Brown Girl Dreaming by Jacqueline Woodson

Posted 8 October, 2015 by Trish in Reading Nook, Review / 11 Comments

Tags: ,

 

brown girl dreamingTitle: Brown Girl Dreaming
Author/Narrator: Jacqueline Woodson
Audio Duration: 3 hr, 55 min
Published: 2014 | Pages: 352
Genre: Memoir/Free Verse/Young Adult
Rating: Go! Read it!

On Amazon | On Indiebound | On Goodreads | On Audible

In Short: A memoir written in free verse, Woodson looks back on her childhood growing up in Ohio, South Carolina, and New York during the 60s and 70s.

Why I Read/Listened: Brown Girl Dreaming has received so much praise since it’s initial release. I opted for a combination of audio and ebook and was glad to take in both methods. I pushed up my reading of Brown Girl Dreaming for Aarti’s #Diversiverse event.

Thoughts in General: I can’t remember the last time I read a book written in verse, so I wasn’t sure what to expect when I started Brown Girl Dreaming. Don’t worry–while the writing itself is lyrical, this verse is anything but stuffy or difficult to get into. Which I guess makes sense given the target audience of young adults/middle grade.

What will you find in Brown Girl Dreaming? A little bit of everything–Woodson writes a lot about her family, about her experiences growing up in the north and the south–the differences between the two, her faith and childhood involvement as a Jehovah’s Witness, the other kids on her block, her desire to find the words to become a writer.

There are serious chapters–many involving the Civil Rights movement, but there are also chapters that highlight that Woodson was simply a girl–who wanted her hair done a certain way or wanted to listen to fun(ky) music on the radio. There were bits that made me smile and reminisce over my own childhood antics, and there were other bits that made me fume at the way that race is treated (still) in our nation.

Some Bits I Liked: (the / symbolize line breaks, though some might be off due to my ebook)

On being chided for not wanting to share with the other neighborhood children:  “But our hearts aren’t bigger than that. / Our hearts are tiny and mad. / If our hearts were hands, they’d hit. / If our hearts were feet, they’d surely kick somebody!”

On finding a library book with brown people: “If someone had taken / that book out of my hand / said, You’re too old for this / maybe / I’d never have believed / that someone who looked like me / could be in the pages of the book / that someone who looked like me / had a story.”

On writing her name: “Love the sound of the letter and the promise / that one day this will be connected to a full name, / my own / that I will be able to write / by myself. / Without my sister’s hand over mine, / making it do what I cannot yet do. / How amazing these words are that slowly come to me. / How wonderfully on and on they go. Will the words end, I ask / whenever I remember to. / Nope, my sister says, all of five years old now, / and promising me / infinity.”

Bottom Line: Read it! Listen to it! Share it! It will make you think back to your own childhood but at the same time allow you to envision some of the experiences of a young African American girl growing up in such a volatile moment in history.

Notes on the Audio: While I didn’t love Woodson’s voice as I might other narrators, there was a certain impact that listening to her read her own poems provided to the experience. Normally I can either recommend listening to or reading a book, but in this instance I recommend doing both. It’s short, so why not?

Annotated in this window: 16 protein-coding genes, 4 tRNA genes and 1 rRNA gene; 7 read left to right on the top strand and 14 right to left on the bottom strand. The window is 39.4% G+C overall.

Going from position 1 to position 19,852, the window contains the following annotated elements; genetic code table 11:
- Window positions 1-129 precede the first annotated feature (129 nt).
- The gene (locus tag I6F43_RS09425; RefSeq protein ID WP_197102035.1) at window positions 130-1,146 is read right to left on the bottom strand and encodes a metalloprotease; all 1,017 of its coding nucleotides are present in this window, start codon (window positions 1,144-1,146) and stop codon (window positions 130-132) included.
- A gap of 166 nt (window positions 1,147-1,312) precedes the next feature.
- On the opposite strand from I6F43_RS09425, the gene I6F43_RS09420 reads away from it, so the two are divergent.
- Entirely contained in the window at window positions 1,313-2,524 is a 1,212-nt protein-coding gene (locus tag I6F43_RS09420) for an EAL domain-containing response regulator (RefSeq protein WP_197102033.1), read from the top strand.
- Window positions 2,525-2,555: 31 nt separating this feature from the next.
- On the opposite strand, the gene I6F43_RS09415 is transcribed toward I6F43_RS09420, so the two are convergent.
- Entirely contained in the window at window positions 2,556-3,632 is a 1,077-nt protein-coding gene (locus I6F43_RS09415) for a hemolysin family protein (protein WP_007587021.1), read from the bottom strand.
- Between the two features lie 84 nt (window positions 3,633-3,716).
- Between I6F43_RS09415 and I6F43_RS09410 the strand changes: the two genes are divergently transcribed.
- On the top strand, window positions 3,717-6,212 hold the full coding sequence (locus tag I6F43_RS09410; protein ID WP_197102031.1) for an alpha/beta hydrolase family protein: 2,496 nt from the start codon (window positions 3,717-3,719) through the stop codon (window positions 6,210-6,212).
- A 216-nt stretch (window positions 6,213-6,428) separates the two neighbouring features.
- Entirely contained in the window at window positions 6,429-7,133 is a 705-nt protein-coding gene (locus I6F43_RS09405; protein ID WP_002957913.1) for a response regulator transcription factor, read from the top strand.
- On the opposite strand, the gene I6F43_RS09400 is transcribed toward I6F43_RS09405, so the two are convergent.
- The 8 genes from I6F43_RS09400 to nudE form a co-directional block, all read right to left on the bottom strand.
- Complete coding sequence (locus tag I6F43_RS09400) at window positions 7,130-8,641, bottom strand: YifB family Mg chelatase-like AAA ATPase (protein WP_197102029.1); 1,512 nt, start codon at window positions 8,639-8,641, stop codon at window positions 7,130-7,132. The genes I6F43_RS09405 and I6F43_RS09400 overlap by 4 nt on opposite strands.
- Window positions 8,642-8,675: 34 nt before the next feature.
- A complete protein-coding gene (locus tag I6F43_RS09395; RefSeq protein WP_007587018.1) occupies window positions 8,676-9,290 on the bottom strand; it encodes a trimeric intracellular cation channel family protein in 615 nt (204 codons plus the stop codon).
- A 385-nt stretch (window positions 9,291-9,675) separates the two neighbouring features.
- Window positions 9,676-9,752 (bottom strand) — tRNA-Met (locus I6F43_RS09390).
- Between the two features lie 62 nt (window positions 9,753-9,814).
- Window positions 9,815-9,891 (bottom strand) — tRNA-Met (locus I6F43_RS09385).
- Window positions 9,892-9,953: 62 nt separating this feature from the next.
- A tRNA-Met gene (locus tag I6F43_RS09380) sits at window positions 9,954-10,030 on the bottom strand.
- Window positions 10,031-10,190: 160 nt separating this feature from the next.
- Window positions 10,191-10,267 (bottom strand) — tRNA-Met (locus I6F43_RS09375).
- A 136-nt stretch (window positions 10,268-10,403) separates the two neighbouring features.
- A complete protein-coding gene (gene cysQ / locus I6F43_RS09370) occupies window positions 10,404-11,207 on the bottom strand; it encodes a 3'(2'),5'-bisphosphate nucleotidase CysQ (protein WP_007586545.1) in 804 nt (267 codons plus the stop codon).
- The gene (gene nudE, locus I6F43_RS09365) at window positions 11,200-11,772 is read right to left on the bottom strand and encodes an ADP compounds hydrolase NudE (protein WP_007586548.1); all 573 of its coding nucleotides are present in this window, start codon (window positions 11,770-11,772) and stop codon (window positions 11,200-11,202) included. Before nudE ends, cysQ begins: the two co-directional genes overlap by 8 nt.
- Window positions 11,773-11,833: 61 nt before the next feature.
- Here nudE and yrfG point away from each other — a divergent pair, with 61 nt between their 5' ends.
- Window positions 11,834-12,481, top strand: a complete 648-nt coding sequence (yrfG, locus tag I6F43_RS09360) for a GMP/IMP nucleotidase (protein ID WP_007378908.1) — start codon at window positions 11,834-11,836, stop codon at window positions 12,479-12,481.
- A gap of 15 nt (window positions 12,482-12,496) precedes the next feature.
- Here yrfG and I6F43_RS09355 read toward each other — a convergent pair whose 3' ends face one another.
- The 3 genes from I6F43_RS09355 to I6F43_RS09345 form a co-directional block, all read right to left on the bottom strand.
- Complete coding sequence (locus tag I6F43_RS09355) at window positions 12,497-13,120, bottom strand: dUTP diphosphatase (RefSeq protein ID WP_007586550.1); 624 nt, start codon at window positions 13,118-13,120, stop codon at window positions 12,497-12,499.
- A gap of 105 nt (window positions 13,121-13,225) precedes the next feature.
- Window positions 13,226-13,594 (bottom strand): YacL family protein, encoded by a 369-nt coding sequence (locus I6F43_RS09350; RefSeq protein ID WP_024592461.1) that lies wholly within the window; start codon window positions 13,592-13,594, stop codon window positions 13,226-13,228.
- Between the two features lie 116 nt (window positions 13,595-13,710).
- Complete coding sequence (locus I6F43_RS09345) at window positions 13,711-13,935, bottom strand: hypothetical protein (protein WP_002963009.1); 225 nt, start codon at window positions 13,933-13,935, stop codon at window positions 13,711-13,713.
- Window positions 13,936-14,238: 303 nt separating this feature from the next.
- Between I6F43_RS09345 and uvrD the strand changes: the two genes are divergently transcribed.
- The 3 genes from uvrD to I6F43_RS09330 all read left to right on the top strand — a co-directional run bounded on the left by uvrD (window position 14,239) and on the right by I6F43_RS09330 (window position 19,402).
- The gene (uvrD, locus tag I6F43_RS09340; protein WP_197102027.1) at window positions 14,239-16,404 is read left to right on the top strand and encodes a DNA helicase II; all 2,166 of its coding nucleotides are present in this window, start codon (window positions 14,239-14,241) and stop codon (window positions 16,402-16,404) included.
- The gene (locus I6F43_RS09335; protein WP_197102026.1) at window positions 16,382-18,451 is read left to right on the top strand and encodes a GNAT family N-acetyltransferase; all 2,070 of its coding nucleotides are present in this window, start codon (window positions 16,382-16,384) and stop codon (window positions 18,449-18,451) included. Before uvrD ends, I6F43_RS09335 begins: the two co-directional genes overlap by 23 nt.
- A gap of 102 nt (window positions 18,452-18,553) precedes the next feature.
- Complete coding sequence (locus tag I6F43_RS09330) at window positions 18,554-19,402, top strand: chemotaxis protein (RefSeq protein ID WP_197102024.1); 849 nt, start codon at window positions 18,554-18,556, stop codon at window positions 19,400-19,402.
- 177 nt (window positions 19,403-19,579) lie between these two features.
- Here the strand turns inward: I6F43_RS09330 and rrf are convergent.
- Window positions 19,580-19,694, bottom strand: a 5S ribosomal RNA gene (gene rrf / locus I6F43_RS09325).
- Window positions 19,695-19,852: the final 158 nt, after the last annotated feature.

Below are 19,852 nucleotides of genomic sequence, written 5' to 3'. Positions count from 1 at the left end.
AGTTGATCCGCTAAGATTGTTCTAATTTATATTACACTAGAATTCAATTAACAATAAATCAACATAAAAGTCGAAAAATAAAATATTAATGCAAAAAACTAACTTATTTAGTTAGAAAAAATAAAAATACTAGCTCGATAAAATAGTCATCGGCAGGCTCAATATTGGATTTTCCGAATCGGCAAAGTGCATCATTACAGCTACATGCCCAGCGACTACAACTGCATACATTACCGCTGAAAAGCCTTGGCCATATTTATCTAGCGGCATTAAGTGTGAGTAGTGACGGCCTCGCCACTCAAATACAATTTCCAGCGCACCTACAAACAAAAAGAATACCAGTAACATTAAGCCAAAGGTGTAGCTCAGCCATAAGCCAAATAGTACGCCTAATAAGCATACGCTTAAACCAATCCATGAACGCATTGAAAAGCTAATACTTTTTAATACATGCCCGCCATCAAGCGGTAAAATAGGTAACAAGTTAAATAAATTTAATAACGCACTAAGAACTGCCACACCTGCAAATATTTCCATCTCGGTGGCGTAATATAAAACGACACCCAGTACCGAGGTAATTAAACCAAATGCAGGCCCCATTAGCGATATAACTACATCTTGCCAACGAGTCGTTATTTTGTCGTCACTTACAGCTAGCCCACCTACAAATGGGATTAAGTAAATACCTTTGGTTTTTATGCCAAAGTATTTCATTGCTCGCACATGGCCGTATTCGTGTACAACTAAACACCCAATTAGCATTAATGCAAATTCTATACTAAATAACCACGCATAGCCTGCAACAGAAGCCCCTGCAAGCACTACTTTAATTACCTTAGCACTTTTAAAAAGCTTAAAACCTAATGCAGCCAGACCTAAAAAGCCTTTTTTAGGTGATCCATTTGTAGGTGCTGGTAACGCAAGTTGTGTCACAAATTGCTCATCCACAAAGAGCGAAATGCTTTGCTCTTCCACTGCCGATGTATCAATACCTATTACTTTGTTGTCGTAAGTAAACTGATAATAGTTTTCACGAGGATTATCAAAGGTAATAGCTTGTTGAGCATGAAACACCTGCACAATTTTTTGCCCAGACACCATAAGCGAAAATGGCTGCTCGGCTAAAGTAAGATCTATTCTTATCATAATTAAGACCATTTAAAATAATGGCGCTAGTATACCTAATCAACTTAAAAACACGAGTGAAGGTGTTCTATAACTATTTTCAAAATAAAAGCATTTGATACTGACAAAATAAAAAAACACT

Have you read Brown Girl Dreaming? Have you read other books written in verse that you’d recommend?

Signature

11 Responses to “Brown Girl Dreaming by Jacqueline Woodson”

  1. So happy you loved this, Trish! I don’t think there’s any possible way it won’t make my favorite reads of the year list; I adored it so completely! And that includes Woodson’s voice!

  2. I love novels in verse and bought this one when I found out Woodson is originally from here. I’m sure I’ll love it but, so far, it’s lingering on my shelves. Shame on me!

  3. I didn’t realize this was in verse. I keep picking up and putting down other books in verse because I’m unsure if I really can handle it -but I so wanted to read this one. It will have to be my first. Maybe I’ll try this is my next book club selection.

  4. I read this outloud with my girls and had so many interesting talks about race and kindness and whether today really is different than, say, 50 years ago. I thought the story was very elastic – you can get a lot out of it, or you can compact it down to fit a younger audience who maybe can’t handle all of the nuance. And, too, I know it’s in verse, but the girls thought of them as linked poems and I think looking at it in that structure made it seem more get-at-able for me, too!

  5. Such a great book! If you want to read another book in verse, there is a series that starts with Make Lemonade (I think), and I really enjoyed that one, too.

  6. I read this one after my daughter had left home for college, but when she was in high school, she mined a fairly deep vein of YA novels in verse. Her favorite, I think, was called What My Mother Doesn’t Know. One of the sequels was called One of Those Hideous Books Where the Mother Dies.

  7. I’ve read nothing but great reviews of this book. I don’t think I’ve tried a novel in verse either so I’m definitely looking forward to this. Great review, Trish!